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Sorry to Bother You

Outrageous is an overused word when it comes to movies, but it's probably the best single word review of Boots Riley's hilarious & fascinating SORRY TO BOTHER YOU.

Wholly original from any perspective, we meet telemarketer Cassius Green (the fantastic LaKeith Stanfield from "Get Out").

Living in an alternate universe version of Oakland, Cassius discovers he has true gifts as a salesman, quickly propelling him from his garage apartment (complete with opening garage door at the worst moments)to the world of the ultra rich.

Stanfield is incredible likable and funny in the role, clearly enjoying the fruits of his labors while battling the realization that he's becoming everything he used to stand against. Not to mention his magic secret to sales is a complete sellout, but damn is he good at it.

Tessa Thompson (Annihilation) is his girlfriend Detroit, Danny Glover is the oldest salesman on the team and David Cross dubs in Cassius' "white voice" that he uses on his sales calls to close like a madman.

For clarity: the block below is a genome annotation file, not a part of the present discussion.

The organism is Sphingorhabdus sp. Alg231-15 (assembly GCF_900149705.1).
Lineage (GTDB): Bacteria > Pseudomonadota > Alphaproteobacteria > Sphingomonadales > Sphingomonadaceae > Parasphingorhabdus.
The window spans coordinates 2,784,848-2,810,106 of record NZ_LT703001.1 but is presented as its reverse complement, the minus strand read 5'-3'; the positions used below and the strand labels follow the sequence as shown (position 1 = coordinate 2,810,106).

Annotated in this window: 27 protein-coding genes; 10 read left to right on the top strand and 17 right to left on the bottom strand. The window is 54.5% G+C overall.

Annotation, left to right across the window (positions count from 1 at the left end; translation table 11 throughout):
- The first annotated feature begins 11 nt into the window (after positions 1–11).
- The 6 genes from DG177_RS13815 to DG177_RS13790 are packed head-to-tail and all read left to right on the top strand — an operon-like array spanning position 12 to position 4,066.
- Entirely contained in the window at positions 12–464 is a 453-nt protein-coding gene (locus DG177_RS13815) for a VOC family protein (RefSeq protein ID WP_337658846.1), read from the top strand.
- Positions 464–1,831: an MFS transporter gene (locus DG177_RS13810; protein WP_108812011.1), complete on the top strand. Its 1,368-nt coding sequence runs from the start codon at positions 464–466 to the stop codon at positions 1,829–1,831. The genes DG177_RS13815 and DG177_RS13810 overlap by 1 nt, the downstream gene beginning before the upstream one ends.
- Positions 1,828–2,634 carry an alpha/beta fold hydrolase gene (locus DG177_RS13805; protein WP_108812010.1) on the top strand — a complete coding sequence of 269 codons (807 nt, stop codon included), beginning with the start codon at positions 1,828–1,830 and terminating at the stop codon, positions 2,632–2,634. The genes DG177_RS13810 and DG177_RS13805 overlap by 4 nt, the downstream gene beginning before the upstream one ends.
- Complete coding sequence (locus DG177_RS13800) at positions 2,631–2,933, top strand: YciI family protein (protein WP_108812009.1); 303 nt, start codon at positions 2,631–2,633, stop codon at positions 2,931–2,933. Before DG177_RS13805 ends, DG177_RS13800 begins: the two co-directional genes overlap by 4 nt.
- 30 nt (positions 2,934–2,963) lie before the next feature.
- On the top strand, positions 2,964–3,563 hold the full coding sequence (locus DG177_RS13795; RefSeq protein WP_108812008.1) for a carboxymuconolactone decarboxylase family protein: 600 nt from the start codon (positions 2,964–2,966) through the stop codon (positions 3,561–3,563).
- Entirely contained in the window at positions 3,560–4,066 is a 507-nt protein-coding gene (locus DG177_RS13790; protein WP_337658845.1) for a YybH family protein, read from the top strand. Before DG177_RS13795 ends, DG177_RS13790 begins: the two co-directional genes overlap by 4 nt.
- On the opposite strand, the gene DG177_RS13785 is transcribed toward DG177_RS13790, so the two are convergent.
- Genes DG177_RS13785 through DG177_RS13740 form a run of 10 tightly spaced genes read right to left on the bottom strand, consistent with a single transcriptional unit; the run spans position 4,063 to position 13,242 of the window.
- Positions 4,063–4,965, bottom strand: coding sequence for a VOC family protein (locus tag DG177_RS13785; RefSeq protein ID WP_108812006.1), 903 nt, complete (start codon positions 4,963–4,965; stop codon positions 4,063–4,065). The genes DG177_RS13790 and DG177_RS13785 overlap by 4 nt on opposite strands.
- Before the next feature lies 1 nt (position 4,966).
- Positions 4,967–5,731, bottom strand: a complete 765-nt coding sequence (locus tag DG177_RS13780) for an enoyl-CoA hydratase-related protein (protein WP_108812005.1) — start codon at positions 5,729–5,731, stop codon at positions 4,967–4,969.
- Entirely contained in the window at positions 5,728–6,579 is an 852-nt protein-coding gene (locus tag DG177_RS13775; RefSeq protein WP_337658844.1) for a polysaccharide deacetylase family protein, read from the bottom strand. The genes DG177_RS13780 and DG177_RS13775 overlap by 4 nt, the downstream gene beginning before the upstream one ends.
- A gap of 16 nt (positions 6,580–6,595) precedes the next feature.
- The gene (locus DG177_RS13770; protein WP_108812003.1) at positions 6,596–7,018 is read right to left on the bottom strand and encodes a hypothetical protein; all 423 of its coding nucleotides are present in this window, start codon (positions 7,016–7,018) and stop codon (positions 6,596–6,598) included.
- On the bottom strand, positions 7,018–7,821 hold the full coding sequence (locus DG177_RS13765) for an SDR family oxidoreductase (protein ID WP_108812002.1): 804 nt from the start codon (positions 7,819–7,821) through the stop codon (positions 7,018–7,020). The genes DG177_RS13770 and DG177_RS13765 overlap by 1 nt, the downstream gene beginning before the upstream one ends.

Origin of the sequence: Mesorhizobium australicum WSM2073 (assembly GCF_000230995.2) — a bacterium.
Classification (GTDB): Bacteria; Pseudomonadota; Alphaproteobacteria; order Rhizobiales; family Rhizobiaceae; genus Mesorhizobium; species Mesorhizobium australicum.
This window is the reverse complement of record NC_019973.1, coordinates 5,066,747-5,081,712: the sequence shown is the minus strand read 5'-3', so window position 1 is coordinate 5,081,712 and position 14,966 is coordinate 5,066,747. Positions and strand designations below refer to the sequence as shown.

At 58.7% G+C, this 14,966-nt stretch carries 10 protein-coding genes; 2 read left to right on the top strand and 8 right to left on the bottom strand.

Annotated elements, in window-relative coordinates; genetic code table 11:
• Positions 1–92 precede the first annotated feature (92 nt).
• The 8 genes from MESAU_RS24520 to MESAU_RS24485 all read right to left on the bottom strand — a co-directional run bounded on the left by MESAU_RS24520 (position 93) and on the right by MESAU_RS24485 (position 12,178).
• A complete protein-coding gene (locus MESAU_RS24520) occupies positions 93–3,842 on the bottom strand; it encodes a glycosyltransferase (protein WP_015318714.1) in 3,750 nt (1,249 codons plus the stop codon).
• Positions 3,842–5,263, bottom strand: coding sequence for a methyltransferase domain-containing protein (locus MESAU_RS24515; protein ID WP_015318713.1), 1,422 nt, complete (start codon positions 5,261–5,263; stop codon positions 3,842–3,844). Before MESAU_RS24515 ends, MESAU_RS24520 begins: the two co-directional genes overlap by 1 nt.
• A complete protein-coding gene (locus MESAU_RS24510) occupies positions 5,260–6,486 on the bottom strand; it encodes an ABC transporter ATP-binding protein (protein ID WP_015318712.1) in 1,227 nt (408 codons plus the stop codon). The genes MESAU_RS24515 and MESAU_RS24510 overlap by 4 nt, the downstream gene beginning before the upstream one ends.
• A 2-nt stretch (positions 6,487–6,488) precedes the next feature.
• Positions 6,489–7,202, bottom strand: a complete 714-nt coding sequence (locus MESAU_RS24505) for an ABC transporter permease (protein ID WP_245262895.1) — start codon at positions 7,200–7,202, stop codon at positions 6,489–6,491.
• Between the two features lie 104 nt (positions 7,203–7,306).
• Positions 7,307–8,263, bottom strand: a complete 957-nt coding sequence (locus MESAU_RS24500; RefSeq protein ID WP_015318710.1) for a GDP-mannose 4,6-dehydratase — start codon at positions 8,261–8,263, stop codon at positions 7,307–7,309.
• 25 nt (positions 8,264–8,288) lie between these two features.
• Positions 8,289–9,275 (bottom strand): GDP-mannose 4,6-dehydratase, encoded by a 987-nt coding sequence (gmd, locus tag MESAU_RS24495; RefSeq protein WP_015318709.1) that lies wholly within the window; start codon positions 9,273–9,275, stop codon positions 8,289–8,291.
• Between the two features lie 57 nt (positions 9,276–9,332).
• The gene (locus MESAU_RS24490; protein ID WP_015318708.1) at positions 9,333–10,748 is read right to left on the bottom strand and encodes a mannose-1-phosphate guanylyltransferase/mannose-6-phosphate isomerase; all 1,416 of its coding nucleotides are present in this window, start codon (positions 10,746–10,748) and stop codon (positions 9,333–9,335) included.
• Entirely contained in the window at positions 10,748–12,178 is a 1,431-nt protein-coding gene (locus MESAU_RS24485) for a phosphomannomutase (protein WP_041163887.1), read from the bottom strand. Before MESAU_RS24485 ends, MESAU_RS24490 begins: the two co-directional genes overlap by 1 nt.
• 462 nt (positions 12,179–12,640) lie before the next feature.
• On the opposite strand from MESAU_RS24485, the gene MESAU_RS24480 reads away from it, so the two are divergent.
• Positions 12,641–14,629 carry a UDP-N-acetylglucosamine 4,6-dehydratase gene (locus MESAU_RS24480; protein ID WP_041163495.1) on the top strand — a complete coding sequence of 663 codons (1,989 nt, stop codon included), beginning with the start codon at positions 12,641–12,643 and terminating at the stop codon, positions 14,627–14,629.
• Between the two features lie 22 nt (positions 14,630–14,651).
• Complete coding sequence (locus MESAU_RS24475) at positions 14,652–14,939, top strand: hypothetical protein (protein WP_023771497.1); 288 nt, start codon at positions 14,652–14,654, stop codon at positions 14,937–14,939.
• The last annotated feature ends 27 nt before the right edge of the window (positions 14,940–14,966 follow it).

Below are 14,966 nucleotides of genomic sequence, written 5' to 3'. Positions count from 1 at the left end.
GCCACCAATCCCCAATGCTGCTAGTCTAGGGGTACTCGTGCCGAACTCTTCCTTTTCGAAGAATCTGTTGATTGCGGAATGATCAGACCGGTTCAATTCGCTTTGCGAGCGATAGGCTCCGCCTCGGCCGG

In Riley's debut as writer and director, he splashes every frame with adult humor, big laughs and some serious underlying currents dealing with racism, capitalism and identity politics.

Just when you think you have it figured out, Cassius is invited to meet the owner of his massive employer, Steve Lift.

Lift is played by Armie Hammer (The Social Network, Call Me By Your Name) and drops into the film with a giant stash of sheer madness. The deeper Cassius dives into the real mission of his employer, the more off the rails the film goes, until we're plunged into some wildly sexual mashup of "The Island of Dr. Moreau" and "Norma Rae".

I loved every minute of its quirky, crazy madness. Every imaginative visual lands with a smart subtext that sticks with you.

There are moments that make you so uncomfortable with characters casual displays of racism that they literally make you squirm.

The ending is a bit maddening, but it feels intentional from Riley, just one more middle finger to anyone trying to jam his smart debut into one genre or a comfortable summary.

SORRY TO BOTHER YOU is outrageous. It's also disruptive and challenging in all the right ways. If you don't want to be challenged, shocked and made uncomfortable, watch something easier.

SORRY TO BOTHER YOU sticks with you. I'm still thinking about it and shaking my head months later.

I love well delivered, radical filmmaking. Boots Riley was in my face for 111 minutes and I loved it and laughed a lot, but I suspect many would not.

For me, its an auspicious debut that gets an A.

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